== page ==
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Friday, 12 October, 2001, 12:10 GMT 13:10 UK
Key trade talks in the balance
Ships in Singpore harbour
Singapore, host of the trade talks, has been badly affected by the downturn
By BBC News Online's Steve Schifferes and BBC economics correspondent Andrew Walker

The future of world trade talks could be decided at a meeting in Singapore this weekend.

Twenty-two trade ministers are meeting on Saturday and Sunday in an effort to narrow their differences about the agenda for a new trade round.

A full ministerial meeting of the World Trade Organisation is scheduled for November in Doha, in the Gulf state of Qatar, where WTO director general Mike Moore and the leading member countries want to launch the new set of talks.

The terrorist attacks on the US may have improved the chances of their success, as many governments are now anxious to demonstrate a new spirit of international cooperation.

But first the ministers must resolve major differences over the scope of any future negotiations.

Failure at Seattle

The WTO failed in its plan to launch a round at its previous ministerial conference in Seattle in the US in 1999.

There were major divisions between the member countries about what should be on the agenda.

There were also large scale demonstrations on the streets by people opposed to globalisation, and in many cases to the very existence of the WTO.

Many of the disagreements from that meeting are still unresolved - although anti-globalisation protesters are likely to be thin on the ground.

The European Union wants negotiations about rules on how foreign investors can be treated, about anti-monopoly policy and about the relationship between trade and the environment.

The developing countries are extremely suspicious that any new rules in these areas might be abused to discriminate against their products.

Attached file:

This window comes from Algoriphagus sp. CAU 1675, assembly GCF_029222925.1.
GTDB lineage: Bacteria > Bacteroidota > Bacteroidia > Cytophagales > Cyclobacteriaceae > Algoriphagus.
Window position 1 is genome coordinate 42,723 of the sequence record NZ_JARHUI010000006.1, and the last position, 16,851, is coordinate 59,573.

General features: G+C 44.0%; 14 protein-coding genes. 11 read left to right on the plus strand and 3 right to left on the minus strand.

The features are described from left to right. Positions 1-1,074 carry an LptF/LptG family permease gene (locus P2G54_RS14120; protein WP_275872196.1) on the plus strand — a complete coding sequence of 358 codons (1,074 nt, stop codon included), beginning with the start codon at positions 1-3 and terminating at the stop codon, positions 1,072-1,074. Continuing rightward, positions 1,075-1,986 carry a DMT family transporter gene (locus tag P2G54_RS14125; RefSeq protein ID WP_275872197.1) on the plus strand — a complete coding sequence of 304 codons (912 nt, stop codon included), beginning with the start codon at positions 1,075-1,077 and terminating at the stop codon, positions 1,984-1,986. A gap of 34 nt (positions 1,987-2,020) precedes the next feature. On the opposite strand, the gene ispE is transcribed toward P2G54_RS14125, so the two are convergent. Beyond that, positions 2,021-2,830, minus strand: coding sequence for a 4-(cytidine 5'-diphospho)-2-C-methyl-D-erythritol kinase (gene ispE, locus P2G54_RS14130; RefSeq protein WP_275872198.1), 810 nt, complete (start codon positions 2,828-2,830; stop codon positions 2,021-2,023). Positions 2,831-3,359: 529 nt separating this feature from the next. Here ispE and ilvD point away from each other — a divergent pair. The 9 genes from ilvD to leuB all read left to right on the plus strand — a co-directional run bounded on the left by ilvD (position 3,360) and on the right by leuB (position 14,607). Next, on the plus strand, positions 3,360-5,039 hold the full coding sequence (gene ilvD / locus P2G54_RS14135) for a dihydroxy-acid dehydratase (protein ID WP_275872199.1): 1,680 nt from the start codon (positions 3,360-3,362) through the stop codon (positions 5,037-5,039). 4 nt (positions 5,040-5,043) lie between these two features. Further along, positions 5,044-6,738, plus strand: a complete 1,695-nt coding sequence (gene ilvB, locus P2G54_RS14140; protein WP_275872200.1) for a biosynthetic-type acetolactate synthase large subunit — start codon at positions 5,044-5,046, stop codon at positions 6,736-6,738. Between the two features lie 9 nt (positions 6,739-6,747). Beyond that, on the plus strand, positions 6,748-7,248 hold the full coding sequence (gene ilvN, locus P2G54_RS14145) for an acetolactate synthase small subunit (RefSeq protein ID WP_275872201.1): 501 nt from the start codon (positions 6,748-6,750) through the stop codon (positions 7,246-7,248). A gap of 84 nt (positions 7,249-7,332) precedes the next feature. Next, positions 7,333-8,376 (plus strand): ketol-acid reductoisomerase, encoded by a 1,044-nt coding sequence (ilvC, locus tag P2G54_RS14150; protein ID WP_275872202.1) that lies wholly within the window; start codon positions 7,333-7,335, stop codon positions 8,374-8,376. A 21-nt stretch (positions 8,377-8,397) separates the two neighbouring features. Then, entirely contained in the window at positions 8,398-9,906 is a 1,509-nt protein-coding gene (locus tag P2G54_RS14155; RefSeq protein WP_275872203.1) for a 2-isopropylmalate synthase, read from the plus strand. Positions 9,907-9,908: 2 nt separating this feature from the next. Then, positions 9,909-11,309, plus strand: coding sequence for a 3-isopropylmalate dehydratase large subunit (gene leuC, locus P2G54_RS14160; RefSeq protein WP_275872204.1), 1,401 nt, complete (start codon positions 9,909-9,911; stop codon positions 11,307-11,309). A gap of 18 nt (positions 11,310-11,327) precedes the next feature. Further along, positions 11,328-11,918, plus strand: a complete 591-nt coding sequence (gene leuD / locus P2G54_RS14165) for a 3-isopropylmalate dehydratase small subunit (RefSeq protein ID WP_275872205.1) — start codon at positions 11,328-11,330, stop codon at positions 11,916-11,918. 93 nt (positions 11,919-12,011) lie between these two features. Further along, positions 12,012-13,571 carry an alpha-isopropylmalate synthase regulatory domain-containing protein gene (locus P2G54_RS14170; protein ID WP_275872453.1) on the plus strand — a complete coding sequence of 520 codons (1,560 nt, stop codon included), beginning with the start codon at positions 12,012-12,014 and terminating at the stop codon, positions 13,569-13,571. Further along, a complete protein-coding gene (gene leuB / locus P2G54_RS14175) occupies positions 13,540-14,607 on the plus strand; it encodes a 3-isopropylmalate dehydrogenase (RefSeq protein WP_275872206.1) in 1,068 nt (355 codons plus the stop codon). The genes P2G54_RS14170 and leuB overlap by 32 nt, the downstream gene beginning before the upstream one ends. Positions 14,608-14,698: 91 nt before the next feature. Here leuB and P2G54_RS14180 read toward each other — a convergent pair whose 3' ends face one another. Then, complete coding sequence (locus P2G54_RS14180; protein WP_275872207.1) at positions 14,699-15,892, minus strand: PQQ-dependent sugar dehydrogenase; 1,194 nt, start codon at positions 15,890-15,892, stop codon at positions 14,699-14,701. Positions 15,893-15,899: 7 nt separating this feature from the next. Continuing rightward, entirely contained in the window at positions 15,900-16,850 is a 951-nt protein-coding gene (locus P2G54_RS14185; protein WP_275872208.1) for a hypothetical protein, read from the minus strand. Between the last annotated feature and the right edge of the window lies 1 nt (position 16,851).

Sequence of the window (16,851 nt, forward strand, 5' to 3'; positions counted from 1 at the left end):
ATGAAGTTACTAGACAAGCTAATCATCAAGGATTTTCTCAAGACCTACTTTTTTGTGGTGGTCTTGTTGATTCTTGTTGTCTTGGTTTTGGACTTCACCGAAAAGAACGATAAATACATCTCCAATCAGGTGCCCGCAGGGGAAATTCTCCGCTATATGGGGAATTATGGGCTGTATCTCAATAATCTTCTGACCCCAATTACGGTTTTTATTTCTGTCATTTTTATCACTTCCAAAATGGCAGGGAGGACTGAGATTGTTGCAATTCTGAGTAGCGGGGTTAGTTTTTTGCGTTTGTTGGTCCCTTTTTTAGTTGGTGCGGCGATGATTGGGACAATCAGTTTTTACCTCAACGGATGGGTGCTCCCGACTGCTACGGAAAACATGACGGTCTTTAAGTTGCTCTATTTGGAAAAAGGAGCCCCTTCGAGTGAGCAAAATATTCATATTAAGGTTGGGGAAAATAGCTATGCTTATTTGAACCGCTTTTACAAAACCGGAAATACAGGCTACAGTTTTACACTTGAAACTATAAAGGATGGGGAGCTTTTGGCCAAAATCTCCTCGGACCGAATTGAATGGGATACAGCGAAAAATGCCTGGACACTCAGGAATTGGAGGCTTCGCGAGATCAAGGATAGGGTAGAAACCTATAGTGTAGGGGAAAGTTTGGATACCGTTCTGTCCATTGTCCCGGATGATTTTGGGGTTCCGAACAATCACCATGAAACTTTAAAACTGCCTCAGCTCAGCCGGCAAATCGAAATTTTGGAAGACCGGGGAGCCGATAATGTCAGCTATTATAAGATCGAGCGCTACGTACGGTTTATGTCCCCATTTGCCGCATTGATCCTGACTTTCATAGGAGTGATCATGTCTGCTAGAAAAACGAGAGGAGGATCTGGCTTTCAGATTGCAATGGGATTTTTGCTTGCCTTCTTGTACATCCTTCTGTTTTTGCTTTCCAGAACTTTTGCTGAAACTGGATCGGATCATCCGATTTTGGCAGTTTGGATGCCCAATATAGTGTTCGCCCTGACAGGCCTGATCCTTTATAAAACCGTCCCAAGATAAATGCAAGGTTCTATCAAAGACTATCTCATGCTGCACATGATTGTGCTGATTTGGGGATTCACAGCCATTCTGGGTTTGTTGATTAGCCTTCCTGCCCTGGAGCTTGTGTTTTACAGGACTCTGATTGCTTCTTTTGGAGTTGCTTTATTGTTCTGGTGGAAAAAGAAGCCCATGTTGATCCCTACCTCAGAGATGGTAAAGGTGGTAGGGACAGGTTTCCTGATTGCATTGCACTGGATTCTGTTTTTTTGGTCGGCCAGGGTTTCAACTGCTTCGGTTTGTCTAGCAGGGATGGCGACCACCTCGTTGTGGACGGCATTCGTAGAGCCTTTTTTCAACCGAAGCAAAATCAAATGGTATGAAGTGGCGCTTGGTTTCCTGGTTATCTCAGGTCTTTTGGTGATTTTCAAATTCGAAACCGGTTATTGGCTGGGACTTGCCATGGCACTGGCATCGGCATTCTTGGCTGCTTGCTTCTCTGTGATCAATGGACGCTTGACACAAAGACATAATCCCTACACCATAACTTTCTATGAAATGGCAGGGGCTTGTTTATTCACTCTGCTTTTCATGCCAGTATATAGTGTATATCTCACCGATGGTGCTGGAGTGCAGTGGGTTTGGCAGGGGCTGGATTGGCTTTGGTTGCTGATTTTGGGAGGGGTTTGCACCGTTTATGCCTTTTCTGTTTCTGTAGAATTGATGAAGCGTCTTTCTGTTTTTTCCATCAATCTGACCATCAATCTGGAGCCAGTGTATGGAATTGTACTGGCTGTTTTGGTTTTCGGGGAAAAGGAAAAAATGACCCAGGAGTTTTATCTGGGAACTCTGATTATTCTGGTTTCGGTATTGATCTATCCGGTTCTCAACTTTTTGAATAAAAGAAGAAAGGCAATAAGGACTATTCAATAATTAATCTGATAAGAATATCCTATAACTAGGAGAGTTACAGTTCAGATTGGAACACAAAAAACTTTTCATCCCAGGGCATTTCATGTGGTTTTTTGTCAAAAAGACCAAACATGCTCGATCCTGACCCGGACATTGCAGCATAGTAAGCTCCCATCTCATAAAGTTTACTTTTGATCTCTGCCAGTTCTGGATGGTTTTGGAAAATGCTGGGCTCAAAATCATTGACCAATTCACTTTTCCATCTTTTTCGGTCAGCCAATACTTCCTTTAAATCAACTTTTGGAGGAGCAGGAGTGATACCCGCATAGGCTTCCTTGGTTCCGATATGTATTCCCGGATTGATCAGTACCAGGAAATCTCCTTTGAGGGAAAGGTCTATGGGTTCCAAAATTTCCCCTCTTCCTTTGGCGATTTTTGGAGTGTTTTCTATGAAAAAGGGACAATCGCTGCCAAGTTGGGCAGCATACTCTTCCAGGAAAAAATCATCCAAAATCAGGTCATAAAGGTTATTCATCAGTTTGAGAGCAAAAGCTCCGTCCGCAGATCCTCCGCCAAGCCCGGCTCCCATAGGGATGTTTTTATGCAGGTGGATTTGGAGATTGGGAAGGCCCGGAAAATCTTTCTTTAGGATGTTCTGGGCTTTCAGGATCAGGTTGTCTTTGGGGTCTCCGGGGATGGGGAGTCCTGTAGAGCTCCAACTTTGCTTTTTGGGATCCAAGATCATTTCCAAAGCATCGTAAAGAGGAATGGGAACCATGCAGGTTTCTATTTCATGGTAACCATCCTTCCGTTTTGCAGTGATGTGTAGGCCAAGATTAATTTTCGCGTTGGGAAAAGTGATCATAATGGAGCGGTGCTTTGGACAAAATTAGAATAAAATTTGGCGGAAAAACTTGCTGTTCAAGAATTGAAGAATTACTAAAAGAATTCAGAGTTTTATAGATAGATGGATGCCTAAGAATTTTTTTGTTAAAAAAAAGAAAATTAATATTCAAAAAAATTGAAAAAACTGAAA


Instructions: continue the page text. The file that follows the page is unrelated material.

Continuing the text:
They also want what amounts to renegotiation of earlier agreements which they say have not delivered the expected benefits and are onerous to implement.

They are particularly concerned about rules on patents, which they argue has made the cost of urgently needed medicines too high in poor countries.

Agricultural impasse

Agriculture is, as usual, a thorny issue.

Food exporting nations want a new round to lead to substantial reductions in Europe's farm subsidies.

In particular they want the EU to phase out its export subsidies which they believe are particularly detrimental to their own farmers.

But Japan and Europe want to retain the right to subsidise their farmers in order to preserve the rural way of life.

US political problems

The United States usually takes the lead in trade talks, but trade has become a highly political issue in Congress.

The Democrats - who now control the Senate - want any trade talks to include negotiations on labour standards, which poor countries oppose.

The impasse has meant that the US Congress has not yet granted the President trade promotion authority - which would ensure that any trade deal must be approved as a whole rather than subject to legislative renegotiation.

And US businesses are lining up to oppose attempts by the WTO to limit "anti-dumping" sanctions, which allows governments to impose tariffs on goods sold too cheaply in foreign markets.

Trade disputes remain

The EU and the US are still engaged in a number of serious trade disputes.

The EU wants to stop the US from subsidising the foreign sales of US companies through tax breaks.

And it has obtained a judgement from the WTO that says these are illegal - which could lead to $4.5bn of trade sanctions against US goods.

If attempts at promoting free trade fail, then trade battles between the world's leading countries could intensify.

World trade has already been badly affected by the worldwide slowdown, with the UN predicting that total trade will barely grow at all this year.

That has added to the urgency felt by world leaders in ensuring that these trade talks succeed.

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